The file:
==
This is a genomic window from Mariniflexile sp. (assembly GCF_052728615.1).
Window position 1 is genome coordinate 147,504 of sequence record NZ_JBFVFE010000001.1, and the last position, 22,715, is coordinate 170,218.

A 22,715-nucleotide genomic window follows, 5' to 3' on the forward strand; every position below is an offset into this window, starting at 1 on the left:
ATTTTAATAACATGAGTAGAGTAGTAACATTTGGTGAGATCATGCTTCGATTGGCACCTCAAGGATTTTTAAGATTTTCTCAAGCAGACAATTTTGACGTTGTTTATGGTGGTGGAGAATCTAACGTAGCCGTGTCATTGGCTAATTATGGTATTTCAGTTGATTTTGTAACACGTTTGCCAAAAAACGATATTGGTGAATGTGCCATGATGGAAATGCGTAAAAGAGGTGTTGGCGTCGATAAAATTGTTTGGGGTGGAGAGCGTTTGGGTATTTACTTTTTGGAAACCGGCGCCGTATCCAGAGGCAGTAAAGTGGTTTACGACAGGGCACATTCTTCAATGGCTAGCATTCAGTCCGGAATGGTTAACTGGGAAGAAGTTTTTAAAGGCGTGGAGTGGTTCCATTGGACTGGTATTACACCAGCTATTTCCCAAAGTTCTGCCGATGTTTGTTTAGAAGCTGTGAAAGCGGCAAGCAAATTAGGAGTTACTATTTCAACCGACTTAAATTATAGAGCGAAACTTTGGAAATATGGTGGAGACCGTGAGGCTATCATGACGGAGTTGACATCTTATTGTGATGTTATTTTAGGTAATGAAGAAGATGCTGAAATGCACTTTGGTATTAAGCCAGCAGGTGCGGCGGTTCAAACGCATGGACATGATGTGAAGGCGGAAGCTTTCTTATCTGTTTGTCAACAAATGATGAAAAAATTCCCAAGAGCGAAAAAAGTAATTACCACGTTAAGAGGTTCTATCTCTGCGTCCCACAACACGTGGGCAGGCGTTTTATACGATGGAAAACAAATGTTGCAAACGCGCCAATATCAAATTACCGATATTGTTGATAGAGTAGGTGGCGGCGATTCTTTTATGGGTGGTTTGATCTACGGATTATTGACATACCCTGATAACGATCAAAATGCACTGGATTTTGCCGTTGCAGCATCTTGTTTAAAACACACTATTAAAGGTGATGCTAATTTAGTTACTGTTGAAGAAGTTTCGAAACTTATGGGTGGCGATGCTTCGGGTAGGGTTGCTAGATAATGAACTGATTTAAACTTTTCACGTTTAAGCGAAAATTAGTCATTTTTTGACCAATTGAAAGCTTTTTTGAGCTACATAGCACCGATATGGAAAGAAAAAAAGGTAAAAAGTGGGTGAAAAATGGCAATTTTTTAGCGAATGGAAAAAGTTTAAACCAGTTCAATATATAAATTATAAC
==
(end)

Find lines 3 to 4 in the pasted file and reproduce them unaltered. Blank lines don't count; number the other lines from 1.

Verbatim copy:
A 22,715-nucleotide genomic window follows, 5' to 3' on the forward strand; every position below is an offset into this window, starting at 1 on the left:
ATTTTAATAACATGAGTAGAGTAGTAACATTTGGTGAGATCATGCTTCGATTGGCACCTCAAGGATTTTTAAGATTTTCTCAAGCAGACAATTTTGACGTTGTTTATGGTGGTGGAGAATCTAACGTAGCCGTGTCATTGGCTAATTATGGTATTTCAGTTGATTTTGTAACACGTTTGCCAAAAAACGATATTGGTGAATGTGCCATGATGGAAATGCGTAAAAGAGGTGTTGGCGTCGATAAAATTGTTTGGGGTGGAGAGCGTTTGGGTATTTACTTTTTGGAAACCGGCGCCGTATCCAGAGGCAGTAAAGTGGTTTACGACAGGGCACATTCTTCAATGGCTAGCATTCAGTCCGGAATGGTTAACTGGGAAGAAGTTTTTAAAGGCGTGGAGTGGTTCCATTGGACTGGTATTACACCAGCTATTTCCCAAAGTTCTGCCGATGTTTGTTTAGAAGCTGTGAAAGCGGCAAGCAAATTAGGAGTTACTATTTCAACCGACTTAAATTATAGAGCGAAACTTTGGAAATATGGTGGAGACCGTGAGGCTATCATGACGGAGTTGACATCTTATTGTGATGTTATTTTAGGTAATGAAGAAGATGCTGAAATGCACTTTGGTATTAAGCCAGCAGGTGCGGCGGTTCAAACGCATGGACATGATGTGAAGGCGGAAGCTTTCTTATCTGTTTGTCAACAAATGATGAAAAAATTCCCAAGAGCGAAAAAAGTAATTACCACGTTAAGAGGTTCTATCTCTGCGTCCCACAACACGTGGGCAGGCGTTTTATACGATGGAAAACAAATGTTGCAAACGCGCCAATATCAAATTACCGATATTGTTGATAGAGTAGGTGGCGGCGATTCTTTTATGGGTGGTTTGATCTACGGATTATTGACATACCCTGATAACGATCAAAATGCACTGGATTTTGCCGTTGCAGCATCTTGTTTAAAACACACTATTAAAGGTGATGCTAATTTAGTTACTGTTGAAGAAGTTTCGAAACTTATGGGTGGCGATGCTTCGGGTAGGGTTGCTAGATAATGAACTGATTTAAACTTTTCACGTTTAAGCGAAAATTAGTCATTTTTTGACCAATTGAAAGCTTTTTTGAGCTACATAGCACCGATATGGAAAGAAAAAAAGGTAAAAAGTGGGTGAAAAATGGCAATTTTTTAGCGAATGGAAAAAGTTTAAACCAGTTCAATATATAAATTATAAC